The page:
Sobre los ponentes: Nick Caistor (born 15 July 1946) is a British translator and journalist, best known for his translations of Spanish and Portuguese literature. He is a past winner of the Valle-Inclán Prize for translation. He is a regular contributor to BBC Radio 4, the BBC World Service, The Times Literary Supplement, and The Guardian. He lives in Norwich, and is married to fellow translator Amanda Hopkinson.

Castor have translated to English novels by Roberto Arlt, Eduardo Mendoza, Rodolfo Fogwill, José Saramago, Manuel Vázquez Montalbán, Paulo Coelho, César Aira and many more. Is the translator of one of the most importante novel of Onetti: The Shipyard (El astillero)

Gustavo San Román (Uruguay) es Profesor de Estudios Latinoamericanos de la Universidad de St. Andrews (Escocia, UK), con especialidad en Literatura e Identidad Nacional de Uruguay y Galicia. Actualmente, es Director de St. Andrews Cultural Identity Studies Institute. Es especialista en la obra de José Enrique Rodó, Felisberto Hernández y Onetti, sobre quien ha publicado entre otros El final de El Astillero (2003), El infierno tan temido (2001), La geografía de Santa María en El Astillero (2000), y Onetti and others (1999).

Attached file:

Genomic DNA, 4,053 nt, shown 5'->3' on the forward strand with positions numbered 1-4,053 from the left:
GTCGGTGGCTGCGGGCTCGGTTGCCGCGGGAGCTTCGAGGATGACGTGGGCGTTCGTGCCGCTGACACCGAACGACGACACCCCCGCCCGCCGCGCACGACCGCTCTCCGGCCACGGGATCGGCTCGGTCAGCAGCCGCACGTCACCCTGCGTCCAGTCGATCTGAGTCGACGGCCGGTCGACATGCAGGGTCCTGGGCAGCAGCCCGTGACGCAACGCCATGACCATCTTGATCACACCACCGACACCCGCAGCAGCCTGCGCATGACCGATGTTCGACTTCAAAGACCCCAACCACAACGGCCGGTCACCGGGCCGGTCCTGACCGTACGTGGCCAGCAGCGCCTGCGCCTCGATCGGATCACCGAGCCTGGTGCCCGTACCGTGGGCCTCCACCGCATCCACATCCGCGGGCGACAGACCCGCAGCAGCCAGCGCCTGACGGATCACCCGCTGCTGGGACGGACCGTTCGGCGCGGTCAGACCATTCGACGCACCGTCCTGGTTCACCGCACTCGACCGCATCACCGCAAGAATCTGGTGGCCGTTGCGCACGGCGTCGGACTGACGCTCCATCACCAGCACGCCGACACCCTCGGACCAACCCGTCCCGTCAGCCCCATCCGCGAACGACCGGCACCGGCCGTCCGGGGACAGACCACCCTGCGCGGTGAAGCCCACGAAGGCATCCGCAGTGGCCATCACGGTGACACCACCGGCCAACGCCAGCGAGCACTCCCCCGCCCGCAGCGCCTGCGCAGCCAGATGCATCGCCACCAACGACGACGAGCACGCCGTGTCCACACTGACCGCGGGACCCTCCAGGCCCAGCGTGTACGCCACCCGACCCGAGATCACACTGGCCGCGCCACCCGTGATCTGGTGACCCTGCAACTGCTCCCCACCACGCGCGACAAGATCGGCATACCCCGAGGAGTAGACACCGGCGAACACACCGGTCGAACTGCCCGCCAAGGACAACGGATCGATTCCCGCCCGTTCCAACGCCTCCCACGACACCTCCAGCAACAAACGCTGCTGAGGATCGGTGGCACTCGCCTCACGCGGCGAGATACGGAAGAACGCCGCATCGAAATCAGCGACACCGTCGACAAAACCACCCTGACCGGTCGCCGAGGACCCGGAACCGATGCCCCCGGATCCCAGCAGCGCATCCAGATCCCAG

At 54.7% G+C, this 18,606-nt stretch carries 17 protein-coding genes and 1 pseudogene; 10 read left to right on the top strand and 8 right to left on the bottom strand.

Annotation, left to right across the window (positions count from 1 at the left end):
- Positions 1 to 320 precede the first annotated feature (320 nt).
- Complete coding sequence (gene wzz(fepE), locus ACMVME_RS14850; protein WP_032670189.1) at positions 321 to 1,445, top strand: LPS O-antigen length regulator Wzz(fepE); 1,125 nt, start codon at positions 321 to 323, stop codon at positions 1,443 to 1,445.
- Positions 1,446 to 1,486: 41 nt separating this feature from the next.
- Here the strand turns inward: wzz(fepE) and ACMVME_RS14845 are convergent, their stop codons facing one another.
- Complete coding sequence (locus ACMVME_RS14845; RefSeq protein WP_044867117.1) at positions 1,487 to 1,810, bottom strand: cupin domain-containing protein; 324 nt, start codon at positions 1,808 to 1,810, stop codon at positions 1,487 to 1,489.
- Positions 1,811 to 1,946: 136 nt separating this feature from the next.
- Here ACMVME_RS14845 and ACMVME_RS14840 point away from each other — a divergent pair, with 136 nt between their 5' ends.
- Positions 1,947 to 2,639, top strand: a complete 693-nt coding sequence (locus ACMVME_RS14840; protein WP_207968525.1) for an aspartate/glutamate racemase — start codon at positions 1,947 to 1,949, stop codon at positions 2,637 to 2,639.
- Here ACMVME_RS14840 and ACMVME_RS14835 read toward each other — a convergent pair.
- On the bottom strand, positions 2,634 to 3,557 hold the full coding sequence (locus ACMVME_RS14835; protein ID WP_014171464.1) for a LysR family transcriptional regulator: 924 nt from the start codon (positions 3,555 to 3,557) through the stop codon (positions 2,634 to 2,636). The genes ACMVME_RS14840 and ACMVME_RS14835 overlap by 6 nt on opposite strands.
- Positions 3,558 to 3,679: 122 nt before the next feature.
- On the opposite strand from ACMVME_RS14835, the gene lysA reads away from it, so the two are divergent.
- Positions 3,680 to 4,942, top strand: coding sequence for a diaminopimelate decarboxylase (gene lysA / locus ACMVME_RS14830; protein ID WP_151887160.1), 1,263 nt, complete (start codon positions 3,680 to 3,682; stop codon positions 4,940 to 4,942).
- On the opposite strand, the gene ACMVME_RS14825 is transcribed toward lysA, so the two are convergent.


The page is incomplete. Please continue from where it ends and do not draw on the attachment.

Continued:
Carlos Fonseca Suárez (San José, Costa Rica 1987) is a Costa Rican-Puerto Rican writer and academic. He is the author of the novel Colonel Lágrimas and Museo animal. His work has been featured in newspapers and magazines such as The Guardian, BOMB, Art Flash and The White Review. In 2016, he was selected by the Guadalajara International Book Fair as one of the top twenty Latin American authors born in the eighties. In 2017, he was selected by the Hay Festival as one of the top thirty-nine Latin American authors under forty.